To install click the Add extension button. That's it.

The source code for the WIKI 2 extension is being checked by specialists of the Mozilla Foundation, Google, and Apple. You could also do it yourself at any point in time.

Kelly Slayton
Congratulations on this excellent venture… what a great idea!
Alexander Grigorievskiy
I use WIKI 2 every day and almost forgot how the original Wikipedia looks like.
What we do. Every page goes through several hundred of perfecting techniques; in live mode. Quite the same Wikipedia. Just better.

Contract killing

From Wikipedia, the free encyclopedia

Contract killing is a form of murder in which one party hires another party to kill a targeted person or multiple people.[1] It involves an illegal agreement between two or more parties in which one party agrees to kill the target in exchange for some form of payment, monetary or otherwise. Either party may be a person, group, or organization. Contract killing has been associated with organized crime, government conspiracies, and vendettas. For example, in the United States, the gang Murder, Inc. committed hundreds of murders on behalf of the National Crime Syndicate during the 1930s and 1940s.

Contract killing provides the hiring party with the advantage of not having to carry out the actual killing, making it more difficult for law enforcement to connect them with the murder. The likelihood that authorities will establish that party's guilt for the committed crime, especially due to lack of forensic evidence linked to the contracting party, makes the case more difficult to attribute to the hiring party.

Contract killers may exhibit serial killer traits, but are generally not classified as such because of third-party killing objectives and detached financial and emotional incentives.[2][3][4] Nevertheless, there are occasionally individuals that are labeled as both hitmen and serial killers.[5][6][7]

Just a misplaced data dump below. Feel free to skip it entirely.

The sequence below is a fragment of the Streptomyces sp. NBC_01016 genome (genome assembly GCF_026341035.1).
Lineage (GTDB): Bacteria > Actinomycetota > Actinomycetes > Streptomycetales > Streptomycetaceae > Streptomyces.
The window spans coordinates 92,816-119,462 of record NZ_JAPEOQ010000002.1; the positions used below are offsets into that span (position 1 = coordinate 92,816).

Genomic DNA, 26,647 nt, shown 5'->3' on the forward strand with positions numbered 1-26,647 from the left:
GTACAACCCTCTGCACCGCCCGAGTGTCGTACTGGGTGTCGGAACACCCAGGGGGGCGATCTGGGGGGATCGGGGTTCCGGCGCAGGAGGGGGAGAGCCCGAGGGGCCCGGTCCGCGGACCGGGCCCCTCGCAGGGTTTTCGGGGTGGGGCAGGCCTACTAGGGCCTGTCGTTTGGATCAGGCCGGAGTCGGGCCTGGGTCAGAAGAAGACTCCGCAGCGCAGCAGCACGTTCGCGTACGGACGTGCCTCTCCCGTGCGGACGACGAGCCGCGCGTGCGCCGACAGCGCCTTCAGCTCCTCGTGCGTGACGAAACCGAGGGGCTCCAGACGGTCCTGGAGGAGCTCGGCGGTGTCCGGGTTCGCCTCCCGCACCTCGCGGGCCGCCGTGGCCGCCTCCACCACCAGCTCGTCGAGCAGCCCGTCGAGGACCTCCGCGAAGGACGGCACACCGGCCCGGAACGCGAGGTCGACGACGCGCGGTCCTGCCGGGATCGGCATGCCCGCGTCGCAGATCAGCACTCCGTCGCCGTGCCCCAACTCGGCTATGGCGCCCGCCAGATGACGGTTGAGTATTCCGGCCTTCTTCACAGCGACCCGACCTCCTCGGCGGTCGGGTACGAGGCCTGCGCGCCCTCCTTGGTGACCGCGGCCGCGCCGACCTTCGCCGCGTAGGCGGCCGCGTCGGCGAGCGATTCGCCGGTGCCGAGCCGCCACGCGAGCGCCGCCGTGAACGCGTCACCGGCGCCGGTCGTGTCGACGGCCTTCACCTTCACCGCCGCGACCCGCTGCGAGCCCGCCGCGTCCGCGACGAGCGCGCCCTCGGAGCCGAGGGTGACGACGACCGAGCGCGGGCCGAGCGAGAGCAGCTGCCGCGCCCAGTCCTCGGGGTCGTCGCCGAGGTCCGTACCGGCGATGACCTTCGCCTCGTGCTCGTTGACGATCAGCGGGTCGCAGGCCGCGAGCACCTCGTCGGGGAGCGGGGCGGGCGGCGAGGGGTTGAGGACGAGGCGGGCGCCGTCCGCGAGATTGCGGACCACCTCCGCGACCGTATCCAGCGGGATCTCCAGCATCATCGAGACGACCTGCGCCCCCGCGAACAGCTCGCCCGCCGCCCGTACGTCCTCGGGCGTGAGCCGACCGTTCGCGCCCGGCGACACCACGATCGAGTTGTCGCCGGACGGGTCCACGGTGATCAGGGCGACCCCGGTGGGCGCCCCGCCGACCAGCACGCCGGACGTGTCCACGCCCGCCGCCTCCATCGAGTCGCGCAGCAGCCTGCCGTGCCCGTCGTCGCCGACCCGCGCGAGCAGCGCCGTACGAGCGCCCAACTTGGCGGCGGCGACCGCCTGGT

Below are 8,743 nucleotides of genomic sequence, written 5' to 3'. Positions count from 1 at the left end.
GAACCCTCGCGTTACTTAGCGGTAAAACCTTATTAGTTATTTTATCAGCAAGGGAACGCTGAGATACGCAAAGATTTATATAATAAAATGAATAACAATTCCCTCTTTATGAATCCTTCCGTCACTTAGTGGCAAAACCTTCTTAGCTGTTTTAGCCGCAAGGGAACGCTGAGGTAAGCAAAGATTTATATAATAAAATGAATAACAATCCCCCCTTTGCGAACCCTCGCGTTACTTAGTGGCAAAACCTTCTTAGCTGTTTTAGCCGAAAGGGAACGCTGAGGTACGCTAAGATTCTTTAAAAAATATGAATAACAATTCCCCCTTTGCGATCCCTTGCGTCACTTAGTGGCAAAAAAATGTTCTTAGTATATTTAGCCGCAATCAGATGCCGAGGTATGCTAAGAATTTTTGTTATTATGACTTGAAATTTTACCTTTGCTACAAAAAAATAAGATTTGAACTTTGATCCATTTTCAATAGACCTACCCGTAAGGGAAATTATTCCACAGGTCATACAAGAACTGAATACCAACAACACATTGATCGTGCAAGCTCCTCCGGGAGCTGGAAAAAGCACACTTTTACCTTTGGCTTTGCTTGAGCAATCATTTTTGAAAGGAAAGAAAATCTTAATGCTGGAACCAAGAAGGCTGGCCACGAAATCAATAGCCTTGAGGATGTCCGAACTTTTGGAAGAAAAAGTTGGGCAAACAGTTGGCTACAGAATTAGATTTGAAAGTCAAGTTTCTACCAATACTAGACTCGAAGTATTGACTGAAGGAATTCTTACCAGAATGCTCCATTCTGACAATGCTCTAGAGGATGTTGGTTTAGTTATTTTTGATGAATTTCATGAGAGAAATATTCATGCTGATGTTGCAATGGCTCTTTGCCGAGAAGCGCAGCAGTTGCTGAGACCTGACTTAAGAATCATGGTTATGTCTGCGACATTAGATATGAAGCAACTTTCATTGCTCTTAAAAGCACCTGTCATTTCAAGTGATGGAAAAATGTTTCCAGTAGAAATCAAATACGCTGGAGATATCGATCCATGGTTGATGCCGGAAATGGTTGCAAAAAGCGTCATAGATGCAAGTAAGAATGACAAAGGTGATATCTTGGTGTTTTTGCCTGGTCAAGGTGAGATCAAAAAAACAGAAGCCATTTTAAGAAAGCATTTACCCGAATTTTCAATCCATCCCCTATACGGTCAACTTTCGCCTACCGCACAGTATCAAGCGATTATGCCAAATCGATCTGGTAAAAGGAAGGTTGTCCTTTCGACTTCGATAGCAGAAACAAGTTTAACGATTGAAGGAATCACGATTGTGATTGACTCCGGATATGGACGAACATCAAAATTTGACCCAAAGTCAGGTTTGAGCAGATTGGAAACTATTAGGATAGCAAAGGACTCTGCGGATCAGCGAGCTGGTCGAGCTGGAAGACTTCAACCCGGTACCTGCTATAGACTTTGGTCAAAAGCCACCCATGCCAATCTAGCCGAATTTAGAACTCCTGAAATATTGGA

A contract killer is colloquially known as a hitman. Contract killers who work for criminal organizations and are assigned to murder a targeted person are often known as enforcers.


A study by the Australian Institute of Criminology of 162 attempted or actual contract murders in Australia between 1989 and 2002 indicated that the most common reason for murder-for-hire was insurance policy payouts. The study also found that the average payment for a "hit" was $15,000 with variation from $5,000 up to $30,000 and that the most commonly used weapons were firearms. Contract killings accounted for 2% of murders in Australia during that time period.[8] Contract killings also make up a relatively similar percentage of all killings elsewhere. For example, they made up about 5% of all murders in Scotland from 1993 to 2002.[9]

Notable cases


Mad Dog Coll leaving court surrounded by police officers, 1931
Mad Dog Coll leaving court surrounded by police officers, 1931



In popular culture

Nothing Personal is a television documentary series that presents stories of contract killings.[20]

Fictional cases of contract killing or "hitmen" are depicted in a range of popular fiction genres in the 20th and 21st century, including comic books, films, and video games. Contract killing is a core aspect of the video game franchise Hitman, wherein the player controls a hired hitman simply known as Agent 47.[21][22] In the game Hotline Miami, the player controls a man who receives mysterious calls telling him to kill members of the Russian Mafia.[23]